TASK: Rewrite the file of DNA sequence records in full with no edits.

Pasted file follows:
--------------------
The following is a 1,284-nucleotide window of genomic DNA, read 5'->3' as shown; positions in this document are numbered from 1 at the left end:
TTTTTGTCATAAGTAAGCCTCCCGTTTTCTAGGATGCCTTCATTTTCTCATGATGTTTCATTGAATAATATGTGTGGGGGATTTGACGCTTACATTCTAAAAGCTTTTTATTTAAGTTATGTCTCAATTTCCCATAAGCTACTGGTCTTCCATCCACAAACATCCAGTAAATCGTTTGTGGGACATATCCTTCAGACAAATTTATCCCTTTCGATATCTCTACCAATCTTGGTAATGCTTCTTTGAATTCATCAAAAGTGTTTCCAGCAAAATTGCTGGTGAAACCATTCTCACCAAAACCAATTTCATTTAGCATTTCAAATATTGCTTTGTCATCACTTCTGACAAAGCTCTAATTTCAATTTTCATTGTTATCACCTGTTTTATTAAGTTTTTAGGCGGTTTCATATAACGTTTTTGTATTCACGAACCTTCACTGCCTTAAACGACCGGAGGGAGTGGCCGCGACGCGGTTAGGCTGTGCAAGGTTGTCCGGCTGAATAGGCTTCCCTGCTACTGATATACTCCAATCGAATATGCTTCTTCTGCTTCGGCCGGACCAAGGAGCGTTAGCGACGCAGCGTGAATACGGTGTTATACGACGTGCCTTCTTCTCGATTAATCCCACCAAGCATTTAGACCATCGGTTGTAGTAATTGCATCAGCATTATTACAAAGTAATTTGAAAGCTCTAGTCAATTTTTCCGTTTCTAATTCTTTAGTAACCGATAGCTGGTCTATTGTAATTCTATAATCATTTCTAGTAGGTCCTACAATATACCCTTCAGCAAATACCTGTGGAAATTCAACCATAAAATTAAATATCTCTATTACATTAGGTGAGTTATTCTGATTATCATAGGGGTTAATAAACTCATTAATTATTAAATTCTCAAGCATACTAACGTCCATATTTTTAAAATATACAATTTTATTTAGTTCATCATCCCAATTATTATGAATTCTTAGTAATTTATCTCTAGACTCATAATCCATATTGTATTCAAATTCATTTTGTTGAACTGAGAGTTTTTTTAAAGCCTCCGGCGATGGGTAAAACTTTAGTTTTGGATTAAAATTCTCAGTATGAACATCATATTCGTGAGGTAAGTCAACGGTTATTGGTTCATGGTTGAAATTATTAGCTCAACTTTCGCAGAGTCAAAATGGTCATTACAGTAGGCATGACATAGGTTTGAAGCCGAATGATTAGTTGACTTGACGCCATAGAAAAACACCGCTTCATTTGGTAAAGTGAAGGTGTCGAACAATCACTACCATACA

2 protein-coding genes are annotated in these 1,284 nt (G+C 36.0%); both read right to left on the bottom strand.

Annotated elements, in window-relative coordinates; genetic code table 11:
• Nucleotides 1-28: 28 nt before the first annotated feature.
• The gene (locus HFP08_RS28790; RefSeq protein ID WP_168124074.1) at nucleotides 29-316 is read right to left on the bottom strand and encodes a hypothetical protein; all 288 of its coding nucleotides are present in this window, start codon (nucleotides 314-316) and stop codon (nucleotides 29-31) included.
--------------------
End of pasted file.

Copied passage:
The following is a 1,284-nucleotide window of genomic DNA, read 5'->3' as shown; positions in this document are numbered from 1 at the left end:
TTTTTGTCATAAGTAAGCCTCCCGTTTTCTAGGATGCCTTCATTTTCTCATGATGTTTCATTGAATAATATGTGTGGGGGATTTGACGCTTACATTCTAAAAGCTTTTTATTTAAGTTATGTCTCAATTTCCCATAAGCTACTGGTCTTCCATCCACAAACATCCAGTAAATCGTTTGTGGGACATATCCTTCAGACAAATTTATCCCTTTCGATATCTCTACCAATCTTGGTAATGCTTCTTTGAATTCATCAAAAGTGTTTCCAGCAAAATTGCTGGTGAAACCATTCTCACCAAAACCAATTTCATTTAGCATTTCAAATATTGCTTTGTCATCACTTCTGACAAAGCTCTAATTTCAATTTTCATTGTTATCACCTGTTTTATTAAGTTTTTAGGCGGTTTCATATAACGTTTTTGTATTCACGAACCTTCACTGCCTTAAACGACCGGAGGGAGTGGCCGCGACGCGGTTAGGCTGTGCAAGGTTGTCCGGCTGAATAGGCTTCCCTGCTACTGATATACTCCAATCGAATATGCTTCTTCTGCTTCGGCCGGACCAAGGAGCGTTAGCGACGCAGCGTGAATACGGTGTTATACGACGTGCCTTCTTCTCGATTAATCCCACCAAGCATTTAGACCATCGGTTGTAGTAATTGCATCAGCATTATTACAAAGTAATTTGAAAGCTCTAGTCAATTTTTCCGTTTCTAATTCTTTAGTAACCGATAGCTGGTCTATTGTAATTCTATAATCATTTCTAGTAGGTCCTACAATATACCCTTCAGCAAATACCTGTGGAAATTCAACCATAAAATTAAATATCTCTATTACATTAGGTGAGTTATTCTGATTATCATAGGGGTTAATAAACTCATTAATTATTAAATTCTCAAGCATACTAACGTCCATATTTTTAAAATATACAATTTTATTTAGTTCATCATCCCAATTATTATGAATTCTTAGTAATTTATCTCTAGACTCATAATCCATATTGTATTCAAATTCATTTTGTTGAACTGAGAGTTTTTTTAAAGCCTCCGGCGATGGGTAAAACTTTAGTTTTGGATTAAAATTCTCAGTATGAACATCATATTCGTGAGGTAAGTCAACGGTTATTGGTTCATGGTTGAAATTATTAGCTCAACTTTCGCAGAGTCAAAATGGTCATTACAGTAGGCATGACATAGGTTTGAAGCCGAATGATTAGTTGACTTGACGCCATAGAAAAACACCGCTTCATTTGGTAAAGTGAAGGTGTCGAACAATCACTACCATACA

2 protein-coding genes are annotated in these 1,284 nt (G+C 36.0%); both read right to left on the bottom strand.

Annotated elements, in window-relative coordinates; genetic code table 11:
• Nucleotides 1-28: 28 nt before the first annotated feature.
• The gene (locus HFP08_RS28790; RefSeq protein ID WP_168124074.1) at nucleotides 29-316 is read right to left on the bottom strand and encodes a hypothetical protein; all 288 of its coding nucleotides are present in this window, start codon (nucleotides 314-316) and stop codon (nucleotides 29-31) included.